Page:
Causal null hypotheses of sustained treatment strategies: What can be tested with an instrumental variable?
Sometimes instrumental variable methods are used to test whether a causal effect is null rather than to estimate the magnitude of a causal effect. However, when instrumental variable methods are applied to time-varying exposures, as in many Mendelian randomization studies, it is unclear what causal null hypothesis is tested. Here, we consider different versions of causal null hypotheses for time-varying exposures, show that the instrumental variable conditions alone are insufficient to test some of them, and describe additional assumptions that can be made to test a wider range of causal null hypotheses, including both sharp and average causal null hypotheses. Implications for interpretation and reporting of instrumental variable results are discussed.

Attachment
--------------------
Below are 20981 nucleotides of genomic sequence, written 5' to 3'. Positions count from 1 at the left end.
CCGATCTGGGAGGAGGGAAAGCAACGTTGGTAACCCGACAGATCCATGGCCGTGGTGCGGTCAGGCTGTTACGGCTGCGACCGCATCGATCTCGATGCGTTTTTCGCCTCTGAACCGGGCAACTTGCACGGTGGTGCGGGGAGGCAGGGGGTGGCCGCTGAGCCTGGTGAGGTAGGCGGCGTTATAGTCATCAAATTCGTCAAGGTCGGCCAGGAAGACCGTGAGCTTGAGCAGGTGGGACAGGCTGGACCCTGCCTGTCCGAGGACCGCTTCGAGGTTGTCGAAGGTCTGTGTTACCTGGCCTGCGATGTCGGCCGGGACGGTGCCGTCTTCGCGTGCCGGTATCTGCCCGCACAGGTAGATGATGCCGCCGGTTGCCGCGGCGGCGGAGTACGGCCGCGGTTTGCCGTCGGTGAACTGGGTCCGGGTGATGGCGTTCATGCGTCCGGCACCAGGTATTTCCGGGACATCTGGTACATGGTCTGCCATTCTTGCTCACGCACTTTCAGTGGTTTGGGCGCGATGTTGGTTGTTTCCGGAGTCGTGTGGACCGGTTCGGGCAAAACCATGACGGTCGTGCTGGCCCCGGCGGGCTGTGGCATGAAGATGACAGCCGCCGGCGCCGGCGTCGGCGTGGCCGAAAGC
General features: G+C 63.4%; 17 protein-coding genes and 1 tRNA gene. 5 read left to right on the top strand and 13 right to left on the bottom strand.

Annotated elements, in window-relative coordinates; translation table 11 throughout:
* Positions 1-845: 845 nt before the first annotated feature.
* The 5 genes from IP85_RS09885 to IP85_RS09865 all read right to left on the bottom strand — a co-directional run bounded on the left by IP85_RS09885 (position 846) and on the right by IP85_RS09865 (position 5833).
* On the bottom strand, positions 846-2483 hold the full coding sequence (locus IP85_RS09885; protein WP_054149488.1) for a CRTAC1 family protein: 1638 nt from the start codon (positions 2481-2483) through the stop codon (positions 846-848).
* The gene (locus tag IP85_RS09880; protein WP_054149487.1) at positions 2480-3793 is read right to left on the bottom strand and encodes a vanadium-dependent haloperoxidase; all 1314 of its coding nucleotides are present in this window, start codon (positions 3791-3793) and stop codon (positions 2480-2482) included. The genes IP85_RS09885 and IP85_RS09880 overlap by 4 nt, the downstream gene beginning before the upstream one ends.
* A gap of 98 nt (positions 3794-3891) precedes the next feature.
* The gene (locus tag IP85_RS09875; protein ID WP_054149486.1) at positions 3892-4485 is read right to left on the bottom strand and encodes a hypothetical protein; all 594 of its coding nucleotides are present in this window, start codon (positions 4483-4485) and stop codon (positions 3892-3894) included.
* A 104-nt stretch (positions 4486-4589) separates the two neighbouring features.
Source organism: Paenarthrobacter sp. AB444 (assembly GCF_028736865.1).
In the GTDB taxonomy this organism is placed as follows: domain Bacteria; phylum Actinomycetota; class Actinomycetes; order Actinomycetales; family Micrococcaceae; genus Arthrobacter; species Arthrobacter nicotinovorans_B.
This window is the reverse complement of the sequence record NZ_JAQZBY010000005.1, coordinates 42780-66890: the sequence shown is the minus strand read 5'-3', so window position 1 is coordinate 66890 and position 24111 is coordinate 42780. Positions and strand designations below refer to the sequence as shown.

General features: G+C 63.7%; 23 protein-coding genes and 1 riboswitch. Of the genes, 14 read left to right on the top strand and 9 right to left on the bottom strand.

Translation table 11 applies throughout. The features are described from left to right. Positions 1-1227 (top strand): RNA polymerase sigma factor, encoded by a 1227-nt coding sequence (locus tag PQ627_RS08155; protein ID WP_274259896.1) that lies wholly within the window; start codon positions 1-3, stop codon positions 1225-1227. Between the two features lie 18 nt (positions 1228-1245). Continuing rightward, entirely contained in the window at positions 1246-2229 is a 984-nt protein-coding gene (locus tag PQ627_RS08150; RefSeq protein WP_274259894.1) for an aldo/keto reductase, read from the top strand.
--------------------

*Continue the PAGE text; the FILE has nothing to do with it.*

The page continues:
|Keywords||Causal null hypothesis, Hypothesis testing, Instrumental variable, Mendelian randomization|
|Persistent URL||dx.doi.org/10.1007/s10654-018-0396-6, hdl.handle.net/1765/113935|
|Journal||European Journal of Epidemiology|
Swanson, S.A, Labrecque, J. (Jeremy), & Hernán, M.A. (Miguel A.). (2018). Causal null hypotheses of sustained treatment strategies: What can be tested with an instrumental variable?. European Journal of Epidemiology, 33(8), 723–728. doi:10.1007/s10654-018-0396-6